Pope Francis asks "God to help all of us to cultivate nonviolence in our most personal thoughts and values."
Read the entire message here: https://zenit.org/articles/popes-message-for-50th-world-day-of-peace/
Francis has spoken out against the theory of gender, something he has stated as
being the “great enemy of marriage today”. The pope, speaking to a group of religious men and women in Tbilisi,
Georgia, said: “Today, there is a global war trying to destroy marriage…they
don’t destroy it with weapons, but with ideas. It’s certain ideological ways of thinking that are destroying it…we have
to defend ourselves from ideological colonisation.”
pontiff has often spoken about ideological colonisation and gender theory and
the dangers they pose to society.
Pope Francis has spoken openly about his support for the
Mexican bishops who, along with millions of people, have taken to the streets to
protest against the legalisation of same-sex marriage and the serious threat
it poses to family life.
The pope said: “I am very happy to
associate myself with the bishops of Mexico, in supporting the commitment of
the Church and of civil society in favour of the family and of life, which in
this time require special pastoral and cultural attention in all the world.”
The eight Catholic Bishops of Scotland
Statement of the Catholic Bishops of Scotland on nuclear weapons:
The Bishops of Scotland have for a long time pointed out the immorality of the use of strategic nuclear weapons due to the indiscriminate destruction of innocent human life that their use would cause.
The renewal of Trident is questioned not just by those concerned with the morality of nuclear weapons themselves but also by those concerned about the use of scarce financial resources.
Lives are being lost now because money that could be spent on the needy and the poor is tied up in nuclear arsenals.
Archbishop of St Andrews
and Edinburgh Leo Cushley celebrates the 125 anniversary of Pope
Leo XIII’s landmark encyclical ‘Rerum Novarum’
Archbishop Leo Cushley has marked the 125
anniversary of the papal encyclical Rerum Novarum by re-proposing its social
teaching for the common good of Scottish society. The encyclical by Pope Leo XIII is arguably
the Church’s most important when it comes to social justice and the Archbishop
can clearly see positives in once again bringing it to the forefront of our
Pope Francis, during his weekly general audience, has slated
those who turn their backs on the poor, suggesting that their ignorance means
that they despise God.
The pope stressed that in the poor “we find Jesus himself:
whatever you did to the least brothers of mine, you did to me”.
The message is clear: we are called to wake up to the plight
of the poor and to make sure we never ignore them. I recall one of Pope Francis’ early comments
on the poor. He said that we must get
close to them as Jesus did, and touch their wounds.
During Wednesday’s General Audience Pope Francis reminded
the gathered that Friday 13 May is the memorial of Our Lady of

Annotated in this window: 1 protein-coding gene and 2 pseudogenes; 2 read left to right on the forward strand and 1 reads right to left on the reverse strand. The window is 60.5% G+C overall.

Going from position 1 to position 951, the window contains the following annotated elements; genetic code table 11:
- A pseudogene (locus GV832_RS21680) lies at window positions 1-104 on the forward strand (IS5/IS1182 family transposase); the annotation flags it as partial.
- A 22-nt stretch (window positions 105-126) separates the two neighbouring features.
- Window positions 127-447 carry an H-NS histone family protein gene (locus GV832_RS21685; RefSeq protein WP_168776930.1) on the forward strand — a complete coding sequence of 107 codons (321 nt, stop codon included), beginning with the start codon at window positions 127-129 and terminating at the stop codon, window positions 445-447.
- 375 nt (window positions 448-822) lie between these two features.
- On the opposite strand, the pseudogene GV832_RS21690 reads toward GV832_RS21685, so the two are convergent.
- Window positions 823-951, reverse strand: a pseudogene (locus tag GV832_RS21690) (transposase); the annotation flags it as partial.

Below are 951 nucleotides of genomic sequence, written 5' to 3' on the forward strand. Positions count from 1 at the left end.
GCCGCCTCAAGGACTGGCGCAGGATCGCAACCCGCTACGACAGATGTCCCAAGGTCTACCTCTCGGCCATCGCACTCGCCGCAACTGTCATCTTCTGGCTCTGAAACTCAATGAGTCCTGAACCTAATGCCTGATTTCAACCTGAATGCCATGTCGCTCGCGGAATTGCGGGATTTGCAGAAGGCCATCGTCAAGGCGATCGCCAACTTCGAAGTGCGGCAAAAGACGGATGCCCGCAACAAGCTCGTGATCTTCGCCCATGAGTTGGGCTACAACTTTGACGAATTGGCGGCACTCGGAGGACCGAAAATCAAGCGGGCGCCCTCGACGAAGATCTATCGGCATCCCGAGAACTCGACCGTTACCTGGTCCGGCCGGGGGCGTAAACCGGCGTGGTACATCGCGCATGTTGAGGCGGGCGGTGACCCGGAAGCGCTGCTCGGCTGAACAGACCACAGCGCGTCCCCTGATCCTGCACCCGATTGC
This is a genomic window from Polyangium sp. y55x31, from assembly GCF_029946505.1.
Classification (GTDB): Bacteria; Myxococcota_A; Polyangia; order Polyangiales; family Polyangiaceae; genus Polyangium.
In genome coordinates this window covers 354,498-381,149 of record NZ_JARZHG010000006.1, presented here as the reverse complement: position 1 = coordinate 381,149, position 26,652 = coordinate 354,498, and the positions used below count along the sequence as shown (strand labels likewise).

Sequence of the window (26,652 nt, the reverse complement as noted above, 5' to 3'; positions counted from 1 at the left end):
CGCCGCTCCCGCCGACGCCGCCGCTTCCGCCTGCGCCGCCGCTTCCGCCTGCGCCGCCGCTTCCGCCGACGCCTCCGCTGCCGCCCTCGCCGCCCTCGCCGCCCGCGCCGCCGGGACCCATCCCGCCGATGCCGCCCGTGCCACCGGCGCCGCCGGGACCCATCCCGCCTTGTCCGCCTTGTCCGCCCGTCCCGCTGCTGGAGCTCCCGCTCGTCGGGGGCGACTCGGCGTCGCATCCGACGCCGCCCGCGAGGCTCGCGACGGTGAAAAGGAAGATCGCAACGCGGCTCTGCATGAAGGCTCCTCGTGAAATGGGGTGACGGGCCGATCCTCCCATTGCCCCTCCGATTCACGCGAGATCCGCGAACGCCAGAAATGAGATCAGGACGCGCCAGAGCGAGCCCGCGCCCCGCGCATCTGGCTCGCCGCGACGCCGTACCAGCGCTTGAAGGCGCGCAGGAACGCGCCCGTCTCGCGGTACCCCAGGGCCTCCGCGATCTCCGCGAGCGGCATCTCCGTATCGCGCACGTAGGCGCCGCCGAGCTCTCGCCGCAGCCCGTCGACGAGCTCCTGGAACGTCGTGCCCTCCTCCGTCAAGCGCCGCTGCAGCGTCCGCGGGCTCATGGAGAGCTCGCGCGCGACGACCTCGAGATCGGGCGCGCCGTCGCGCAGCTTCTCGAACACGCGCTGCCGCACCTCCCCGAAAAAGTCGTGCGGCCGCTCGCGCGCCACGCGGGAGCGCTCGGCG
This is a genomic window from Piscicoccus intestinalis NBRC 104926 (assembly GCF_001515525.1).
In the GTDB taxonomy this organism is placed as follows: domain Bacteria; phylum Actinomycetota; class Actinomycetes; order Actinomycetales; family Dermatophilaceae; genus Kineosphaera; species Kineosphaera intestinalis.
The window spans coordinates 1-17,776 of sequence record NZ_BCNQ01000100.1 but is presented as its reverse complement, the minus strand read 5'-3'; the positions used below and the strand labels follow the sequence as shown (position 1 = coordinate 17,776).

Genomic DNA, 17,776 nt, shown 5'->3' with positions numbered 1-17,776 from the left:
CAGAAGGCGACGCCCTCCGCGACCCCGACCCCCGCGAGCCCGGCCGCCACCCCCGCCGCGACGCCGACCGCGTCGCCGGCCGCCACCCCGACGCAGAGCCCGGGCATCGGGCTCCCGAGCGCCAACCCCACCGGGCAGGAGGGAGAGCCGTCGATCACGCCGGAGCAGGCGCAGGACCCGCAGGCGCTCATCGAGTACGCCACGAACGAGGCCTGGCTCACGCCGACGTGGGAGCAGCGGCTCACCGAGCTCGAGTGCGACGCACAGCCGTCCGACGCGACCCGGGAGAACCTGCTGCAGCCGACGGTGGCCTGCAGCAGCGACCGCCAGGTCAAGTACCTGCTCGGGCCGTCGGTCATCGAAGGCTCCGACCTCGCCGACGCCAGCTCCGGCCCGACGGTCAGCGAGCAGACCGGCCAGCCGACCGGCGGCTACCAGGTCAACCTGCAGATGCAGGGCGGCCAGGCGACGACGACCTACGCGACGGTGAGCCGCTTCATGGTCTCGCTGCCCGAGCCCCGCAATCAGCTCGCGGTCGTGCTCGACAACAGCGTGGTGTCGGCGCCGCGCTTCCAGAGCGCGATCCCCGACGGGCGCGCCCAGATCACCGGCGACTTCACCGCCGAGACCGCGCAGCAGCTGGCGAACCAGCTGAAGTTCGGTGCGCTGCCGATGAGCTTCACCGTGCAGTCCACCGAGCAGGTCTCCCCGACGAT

Fatima, stressing the importance of paying heed to Mary’s words not to offend
God any more than we already have and to focus our hearts and minds on
abandoning ourselves to God’s love and mercy.
The pope said: “In this apparition, Mary invites us once
again to prayer, penitence and conversion. She asks us to offend God no more….She
warns all humanity of the need to abandon itself to God, the wellspring of love
this be one of the most important words in the life of the Church today?
One thing above all else struck me in reading Pope Francis’
recent exhortationAmoris Laetitia. It is the call to accompaniment. While we are well aware of our call to love
and to be merciful towards all people, do we know how to achieve this? Think about those who live in ways or
relationships that do not entirely accord with God’s divine plan, such as
same-sex unions, cohabitation and the divorced and remarried.
Pope Francis heard Confessions in the days leading up to the Mass
Pope Francis has given a lesson in love and freedom during
his homily at the Jubilee Mass for Young People in Rome.
The Pope, speaking to thousands of youth in St Peter’s
Square, said that Jesus himself declared that Christians would be known “by the
way they love one another.” The Pope
continued saying, “love, in other words, is the Christian’s identity card.”
The Pope then tackled the meaning of love, stating that love
is something you give.
In this time of persistent and often radical sexual
revolution it is hard to know where to look for some semblance of normality and
a more authentic love. In her latest
Catholic Answers article, Jennifer Roback Morse encourages all people to look
to the Catholic Church in these difficult times, even those who don’t identify
As Jennifer says: “What the Catholic Church does is important to
everyone, no matter their faith. The Catholic Church is the largest institution
still standing against the ideological fraud known as the sexual revolution.